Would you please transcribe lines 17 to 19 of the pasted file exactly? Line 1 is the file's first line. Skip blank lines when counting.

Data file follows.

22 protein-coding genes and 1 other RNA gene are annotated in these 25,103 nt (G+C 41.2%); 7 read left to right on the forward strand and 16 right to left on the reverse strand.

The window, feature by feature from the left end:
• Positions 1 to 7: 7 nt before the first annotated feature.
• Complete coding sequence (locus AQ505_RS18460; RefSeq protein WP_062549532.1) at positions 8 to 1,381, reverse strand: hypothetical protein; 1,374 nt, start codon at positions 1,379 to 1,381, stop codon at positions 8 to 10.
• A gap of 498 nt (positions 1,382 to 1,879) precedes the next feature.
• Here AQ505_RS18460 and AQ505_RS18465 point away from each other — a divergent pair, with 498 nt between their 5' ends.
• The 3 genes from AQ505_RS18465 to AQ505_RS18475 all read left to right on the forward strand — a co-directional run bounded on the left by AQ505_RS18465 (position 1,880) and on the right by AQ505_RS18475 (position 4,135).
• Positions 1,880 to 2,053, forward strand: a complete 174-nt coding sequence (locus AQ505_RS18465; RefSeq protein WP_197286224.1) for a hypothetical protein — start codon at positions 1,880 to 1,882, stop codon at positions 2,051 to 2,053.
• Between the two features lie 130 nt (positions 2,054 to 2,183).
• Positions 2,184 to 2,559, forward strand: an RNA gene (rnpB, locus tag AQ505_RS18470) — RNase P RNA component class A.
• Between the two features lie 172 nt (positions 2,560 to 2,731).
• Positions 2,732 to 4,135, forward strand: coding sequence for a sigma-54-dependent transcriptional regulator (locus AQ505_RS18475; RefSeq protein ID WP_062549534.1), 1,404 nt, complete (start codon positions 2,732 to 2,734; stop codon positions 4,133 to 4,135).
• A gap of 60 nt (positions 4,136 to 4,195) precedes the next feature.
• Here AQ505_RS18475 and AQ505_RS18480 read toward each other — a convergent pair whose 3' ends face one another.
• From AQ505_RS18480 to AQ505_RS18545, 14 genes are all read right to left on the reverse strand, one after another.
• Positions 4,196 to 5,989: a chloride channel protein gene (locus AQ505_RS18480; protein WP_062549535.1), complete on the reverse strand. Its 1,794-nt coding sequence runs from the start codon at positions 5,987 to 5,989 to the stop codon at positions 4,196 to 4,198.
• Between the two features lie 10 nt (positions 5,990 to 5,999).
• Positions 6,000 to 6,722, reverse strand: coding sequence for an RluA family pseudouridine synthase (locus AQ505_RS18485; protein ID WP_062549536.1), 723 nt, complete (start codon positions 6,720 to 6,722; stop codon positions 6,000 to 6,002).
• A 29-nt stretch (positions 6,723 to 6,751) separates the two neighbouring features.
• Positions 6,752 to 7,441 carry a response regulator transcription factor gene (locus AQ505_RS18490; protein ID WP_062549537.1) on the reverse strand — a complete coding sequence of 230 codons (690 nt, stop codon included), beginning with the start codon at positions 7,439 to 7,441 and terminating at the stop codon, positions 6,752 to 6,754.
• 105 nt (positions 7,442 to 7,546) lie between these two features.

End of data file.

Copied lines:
• Between the two features lie 10 nt (positions 5,990 to 5,999).
• Positions 6,000 to 6,722, reverse strand: coding sequence for an RluA family pseudouridine synthase (locus AQ505_RS18485; protein ID WP_062549536.1), 723 nt, complete (start codon positions 6,720 to 6,722; stop codon positions 6,000 to 6,002).
• A 29-nt stretch (positions 6,723 to 6,751) separates the two neighbouring features.